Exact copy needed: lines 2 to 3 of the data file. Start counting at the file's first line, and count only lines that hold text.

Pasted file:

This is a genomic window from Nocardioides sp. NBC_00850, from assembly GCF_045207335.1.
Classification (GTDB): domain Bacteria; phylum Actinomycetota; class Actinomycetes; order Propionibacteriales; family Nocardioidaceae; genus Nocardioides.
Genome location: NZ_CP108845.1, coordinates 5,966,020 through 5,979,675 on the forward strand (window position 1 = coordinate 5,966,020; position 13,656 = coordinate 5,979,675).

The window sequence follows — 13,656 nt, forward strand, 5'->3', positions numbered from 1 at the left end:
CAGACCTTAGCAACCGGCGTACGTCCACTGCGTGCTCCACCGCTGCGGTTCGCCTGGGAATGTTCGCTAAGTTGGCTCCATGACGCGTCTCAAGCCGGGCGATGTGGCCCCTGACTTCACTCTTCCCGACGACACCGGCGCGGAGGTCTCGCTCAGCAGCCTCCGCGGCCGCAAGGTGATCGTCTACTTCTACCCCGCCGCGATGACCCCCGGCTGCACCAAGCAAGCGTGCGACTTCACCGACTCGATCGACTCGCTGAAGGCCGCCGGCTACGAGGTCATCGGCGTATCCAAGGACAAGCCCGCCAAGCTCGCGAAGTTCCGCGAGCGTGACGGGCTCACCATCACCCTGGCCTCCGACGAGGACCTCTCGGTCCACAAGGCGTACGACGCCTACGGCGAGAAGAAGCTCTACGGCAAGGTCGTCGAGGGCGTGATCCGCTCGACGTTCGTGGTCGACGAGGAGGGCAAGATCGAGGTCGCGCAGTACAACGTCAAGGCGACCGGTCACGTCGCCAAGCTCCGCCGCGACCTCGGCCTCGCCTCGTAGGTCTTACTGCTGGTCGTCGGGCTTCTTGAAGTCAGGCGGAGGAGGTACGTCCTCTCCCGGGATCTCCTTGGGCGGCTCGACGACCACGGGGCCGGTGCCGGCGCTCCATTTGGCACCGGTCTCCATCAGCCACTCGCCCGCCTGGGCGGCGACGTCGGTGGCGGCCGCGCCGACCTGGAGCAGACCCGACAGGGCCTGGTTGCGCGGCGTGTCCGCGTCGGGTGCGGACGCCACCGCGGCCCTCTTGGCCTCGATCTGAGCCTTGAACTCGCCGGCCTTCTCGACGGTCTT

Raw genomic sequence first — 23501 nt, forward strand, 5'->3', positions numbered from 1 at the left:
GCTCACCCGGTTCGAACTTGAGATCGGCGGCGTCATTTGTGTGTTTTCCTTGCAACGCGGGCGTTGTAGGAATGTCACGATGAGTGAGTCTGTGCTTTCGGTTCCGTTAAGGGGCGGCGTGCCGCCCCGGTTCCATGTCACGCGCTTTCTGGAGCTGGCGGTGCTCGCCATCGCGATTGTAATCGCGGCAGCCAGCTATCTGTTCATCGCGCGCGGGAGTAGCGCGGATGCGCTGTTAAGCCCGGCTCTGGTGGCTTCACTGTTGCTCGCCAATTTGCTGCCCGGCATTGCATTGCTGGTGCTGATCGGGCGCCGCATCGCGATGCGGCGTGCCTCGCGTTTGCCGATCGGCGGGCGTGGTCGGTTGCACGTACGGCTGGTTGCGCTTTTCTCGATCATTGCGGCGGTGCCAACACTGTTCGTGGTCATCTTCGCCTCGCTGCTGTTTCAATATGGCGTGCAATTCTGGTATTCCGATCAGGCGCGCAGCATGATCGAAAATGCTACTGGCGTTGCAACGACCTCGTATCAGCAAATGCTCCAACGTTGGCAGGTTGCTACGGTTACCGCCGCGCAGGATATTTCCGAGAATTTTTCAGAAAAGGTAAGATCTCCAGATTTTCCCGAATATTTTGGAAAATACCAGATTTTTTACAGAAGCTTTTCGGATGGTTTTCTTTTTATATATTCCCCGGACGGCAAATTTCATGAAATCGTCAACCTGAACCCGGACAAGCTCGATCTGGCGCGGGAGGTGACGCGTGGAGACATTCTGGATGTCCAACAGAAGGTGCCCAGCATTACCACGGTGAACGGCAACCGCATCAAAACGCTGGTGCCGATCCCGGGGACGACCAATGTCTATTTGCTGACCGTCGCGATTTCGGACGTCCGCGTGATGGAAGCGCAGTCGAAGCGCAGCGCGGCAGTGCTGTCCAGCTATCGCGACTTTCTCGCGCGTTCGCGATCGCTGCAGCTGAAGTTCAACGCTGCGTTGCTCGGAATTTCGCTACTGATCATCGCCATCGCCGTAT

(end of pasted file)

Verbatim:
Classification (GTDB): domain Bacteria; phylum Actinomycetota; class Actinomycetes; order Propionibacteriales; family Nocardioidaceae; genus Nocardioides.
Genome location: NZ_CP108845.1, coordinates 5,966,020 through 5,979,675 on the forward strand (window position 1 = coordinate 5,966,020; position 13,656 = coordinate 5,979,675).